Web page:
Yellow seems to be my color these days. On my left wrist, two filthy yellow bands. The thin strip of fabric from “Our Lady of Salvation” Cathedral in Rio De Janeiro was in a bundle of small gifts I received from my friend Kevin before I left home. Each of the three knots I have tied in it represent a wish. When it breaks, they will have come true. So far, it’s been on for eight months. The other is the nylon string I took off my Peace Corps Issue Rape Whistle (which I thought myself unlikely to use) and a small silver ring given to remind me that I am part of a circle – a family – no matter how far away I am. On my right wrist is the triple wrapped length of yellow nylon twine that our evacuation and Interruption-of-Service coordinator from DC used as a closing ceremony. Eileen was sent by Peace Corps Washington to assist partially because she was a volunteer evacuated from Thailand when she was around this age. We passed the length of twine around our circle. We each wrapped it once around our right wrist and then we gave it a tug. We cut for one another and tied for one another. To show we are connected, wherever we go; to keep us safe until we get home. And now, at my feet, lie my packed bags, a string of yellow yarn on each. Before we left staging in Philly, I helped hand out the yarn. The idea was to mark our bags, make them immediately apparent as our own. Given that its just yarn, it has far exceeded my expectations in terms of durability.
Were I still a Peace Corps Volunteer, I would be in violation of policy; you can’t return to your site if it’s been closed, particularly if it’s in Upper Rift. It’s my house, even though I only had it because I was a Peace Corps Volunteer, which I now am not. I guess that makes it some kind of de-militarized zone now.
If you end up with Interruption-of-Service (IS) Peace Corps sends a car to your house and they ship home one hundred pounds of personal items. All you have to do is remember everything that is in your house, each desired item’s exact location and a fairly precise estimate of its weight, since anything over a hundred pounds gets left behind. Do you want your books or your hiking boots? Your sketchpad or your journals? That jar of peanut butter or the oranges you imagined would be pleasantly ripe when you returned from Christmas but have now created their own ecosystem in the plastic bag they are sitting in on the kitchen table? (Given the smell coming out of the bag, I would take the peanut butter if I was you) Then it’s a simple matter of hoping that the security situation improves to the point that Peace Corps feels it is appropriate to send that oh-so-conspicuous white Land Rover up to your briefly adopted home.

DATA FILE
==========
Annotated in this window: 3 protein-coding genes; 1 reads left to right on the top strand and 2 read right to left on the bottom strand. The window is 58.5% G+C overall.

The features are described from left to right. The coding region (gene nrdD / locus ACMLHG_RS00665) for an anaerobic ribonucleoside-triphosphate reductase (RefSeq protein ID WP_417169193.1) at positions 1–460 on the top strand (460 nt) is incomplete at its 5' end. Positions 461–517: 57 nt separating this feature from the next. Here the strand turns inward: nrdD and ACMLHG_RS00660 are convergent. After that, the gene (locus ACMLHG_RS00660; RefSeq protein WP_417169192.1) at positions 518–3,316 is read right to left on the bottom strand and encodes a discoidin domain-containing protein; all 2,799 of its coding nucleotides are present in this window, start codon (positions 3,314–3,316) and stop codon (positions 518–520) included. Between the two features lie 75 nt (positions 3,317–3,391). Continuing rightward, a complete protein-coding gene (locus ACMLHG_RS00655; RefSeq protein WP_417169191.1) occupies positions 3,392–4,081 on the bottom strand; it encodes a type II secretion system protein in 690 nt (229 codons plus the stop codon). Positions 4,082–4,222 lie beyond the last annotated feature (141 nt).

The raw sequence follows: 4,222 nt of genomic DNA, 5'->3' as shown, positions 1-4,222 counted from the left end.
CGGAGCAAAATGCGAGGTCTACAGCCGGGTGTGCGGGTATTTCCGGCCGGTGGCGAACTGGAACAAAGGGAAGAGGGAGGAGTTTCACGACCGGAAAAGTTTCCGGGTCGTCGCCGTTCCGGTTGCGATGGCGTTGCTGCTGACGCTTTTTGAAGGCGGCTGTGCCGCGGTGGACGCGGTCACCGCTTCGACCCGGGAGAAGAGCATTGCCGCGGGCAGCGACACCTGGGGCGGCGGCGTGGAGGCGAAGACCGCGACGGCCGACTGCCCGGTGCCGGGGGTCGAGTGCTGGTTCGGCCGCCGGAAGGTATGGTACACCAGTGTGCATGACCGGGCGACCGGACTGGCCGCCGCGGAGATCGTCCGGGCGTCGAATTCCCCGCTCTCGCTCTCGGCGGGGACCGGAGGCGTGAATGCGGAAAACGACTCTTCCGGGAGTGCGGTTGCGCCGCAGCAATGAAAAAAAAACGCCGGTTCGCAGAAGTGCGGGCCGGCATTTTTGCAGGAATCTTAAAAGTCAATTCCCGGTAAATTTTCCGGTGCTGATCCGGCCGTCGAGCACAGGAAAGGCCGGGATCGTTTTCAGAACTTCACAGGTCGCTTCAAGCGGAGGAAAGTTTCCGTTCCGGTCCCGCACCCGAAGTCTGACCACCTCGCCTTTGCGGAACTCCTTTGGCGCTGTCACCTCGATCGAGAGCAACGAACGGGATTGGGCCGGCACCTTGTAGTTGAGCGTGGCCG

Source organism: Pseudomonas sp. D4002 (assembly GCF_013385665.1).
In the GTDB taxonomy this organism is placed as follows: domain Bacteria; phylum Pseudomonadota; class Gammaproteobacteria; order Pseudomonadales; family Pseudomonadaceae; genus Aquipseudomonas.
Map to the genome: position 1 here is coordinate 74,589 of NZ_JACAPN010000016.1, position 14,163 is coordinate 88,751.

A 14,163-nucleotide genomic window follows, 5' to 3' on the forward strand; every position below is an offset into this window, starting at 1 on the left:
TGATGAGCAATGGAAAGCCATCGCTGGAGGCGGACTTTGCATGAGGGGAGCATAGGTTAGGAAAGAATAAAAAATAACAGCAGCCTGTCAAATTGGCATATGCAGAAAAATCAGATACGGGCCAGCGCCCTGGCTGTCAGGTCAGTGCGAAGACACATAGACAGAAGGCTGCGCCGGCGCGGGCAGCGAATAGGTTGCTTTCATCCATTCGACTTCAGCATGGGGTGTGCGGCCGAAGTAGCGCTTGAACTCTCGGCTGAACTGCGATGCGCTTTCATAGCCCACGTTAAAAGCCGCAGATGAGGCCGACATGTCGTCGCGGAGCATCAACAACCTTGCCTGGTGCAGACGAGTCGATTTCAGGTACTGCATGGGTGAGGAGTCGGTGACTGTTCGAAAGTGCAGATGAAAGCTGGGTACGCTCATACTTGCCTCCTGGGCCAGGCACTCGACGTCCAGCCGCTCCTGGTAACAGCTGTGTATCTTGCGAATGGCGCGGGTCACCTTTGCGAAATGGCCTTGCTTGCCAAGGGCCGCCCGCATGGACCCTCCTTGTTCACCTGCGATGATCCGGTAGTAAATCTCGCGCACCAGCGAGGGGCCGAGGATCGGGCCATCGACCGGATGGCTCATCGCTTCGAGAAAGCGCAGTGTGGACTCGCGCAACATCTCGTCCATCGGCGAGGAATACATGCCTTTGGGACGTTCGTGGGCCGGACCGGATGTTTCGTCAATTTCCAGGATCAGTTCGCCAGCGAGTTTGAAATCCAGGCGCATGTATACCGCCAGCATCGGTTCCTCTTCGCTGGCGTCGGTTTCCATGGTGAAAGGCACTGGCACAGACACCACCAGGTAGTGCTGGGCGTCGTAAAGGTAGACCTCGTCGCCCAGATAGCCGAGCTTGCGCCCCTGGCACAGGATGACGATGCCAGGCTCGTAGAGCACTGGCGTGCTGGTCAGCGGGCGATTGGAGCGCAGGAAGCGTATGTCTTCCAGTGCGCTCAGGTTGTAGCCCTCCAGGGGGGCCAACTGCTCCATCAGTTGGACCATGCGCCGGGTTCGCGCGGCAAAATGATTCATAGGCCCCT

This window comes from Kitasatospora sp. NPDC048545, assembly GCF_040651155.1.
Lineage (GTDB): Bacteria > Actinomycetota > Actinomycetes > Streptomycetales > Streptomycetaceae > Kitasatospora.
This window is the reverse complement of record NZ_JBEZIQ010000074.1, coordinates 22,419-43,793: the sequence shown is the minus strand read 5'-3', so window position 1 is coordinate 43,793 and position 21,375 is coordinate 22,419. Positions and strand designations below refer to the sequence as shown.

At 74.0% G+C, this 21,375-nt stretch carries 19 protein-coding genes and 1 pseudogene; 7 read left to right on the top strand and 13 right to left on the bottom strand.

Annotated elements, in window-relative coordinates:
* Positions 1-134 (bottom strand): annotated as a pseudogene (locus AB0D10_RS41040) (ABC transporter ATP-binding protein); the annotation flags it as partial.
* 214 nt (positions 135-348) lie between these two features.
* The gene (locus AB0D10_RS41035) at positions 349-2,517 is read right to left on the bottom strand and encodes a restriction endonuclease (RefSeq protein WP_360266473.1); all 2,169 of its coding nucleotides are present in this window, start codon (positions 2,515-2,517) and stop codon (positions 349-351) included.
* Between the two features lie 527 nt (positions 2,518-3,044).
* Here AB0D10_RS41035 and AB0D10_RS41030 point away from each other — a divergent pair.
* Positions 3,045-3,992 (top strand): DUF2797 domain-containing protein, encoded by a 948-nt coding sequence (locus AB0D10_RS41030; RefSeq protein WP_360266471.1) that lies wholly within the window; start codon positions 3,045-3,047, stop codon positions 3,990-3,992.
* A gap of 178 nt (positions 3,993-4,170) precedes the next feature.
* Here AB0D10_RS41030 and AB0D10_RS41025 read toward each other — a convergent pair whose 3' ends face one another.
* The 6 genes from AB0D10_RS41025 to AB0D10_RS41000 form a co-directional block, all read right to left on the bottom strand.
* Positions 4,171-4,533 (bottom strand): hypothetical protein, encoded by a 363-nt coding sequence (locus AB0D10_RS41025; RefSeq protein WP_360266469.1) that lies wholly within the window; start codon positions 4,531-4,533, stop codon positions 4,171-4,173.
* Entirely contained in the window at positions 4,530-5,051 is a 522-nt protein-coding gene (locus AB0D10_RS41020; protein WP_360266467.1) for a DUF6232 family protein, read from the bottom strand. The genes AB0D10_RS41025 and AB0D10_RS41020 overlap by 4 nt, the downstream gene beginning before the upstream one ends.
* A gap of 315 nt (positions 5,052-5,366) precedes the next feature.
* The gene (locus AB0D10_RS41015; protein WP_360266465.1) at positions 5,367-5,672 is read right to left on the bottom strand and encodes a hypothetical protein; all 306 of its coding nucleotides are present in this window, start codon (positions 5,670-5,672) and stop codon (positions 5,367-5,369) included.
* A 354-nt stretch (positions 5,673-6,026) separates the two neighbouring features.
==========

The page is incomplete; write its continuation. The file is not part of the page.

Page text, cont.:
Remember before service where Peace Corps kept telling you to get personal item insurance? Too late.
What I have been thinking about is this: there were 30 of us in Dar and another 20 or so here in Kenya, all removed from our sites without warning and given a ticket home without a chance to go back. Let’s be generous. Let’s say that only 40 of those people want things picked up from their site. Each pickup crew consists of a staff member from the office and one of our drivers. There are less than ten drivers. The sites that have been closed are all in Western, Nyanza and Rift; provinces that fill out the larger western end of Kenya. My site is one of the closer ones, midway between Kisumu and Nairobi. Traveling here from Nairobi today took me almost nine hours. Imagine trips twice that length. Now imagine doing that 40 times. Did I mention that you can only send drivers who are the appropriate ethnicity for the area where the volunteer’s house is located? Are you beginning to see why I am here? Why I have a little less than complete faith that Peace Corps will ever get up here to find that my stuff is already gone? Who pays the rent for a volunteer who is no longer working for their organization? Who pays the power bill? Who watches the house to prevent break-ins? Exactly.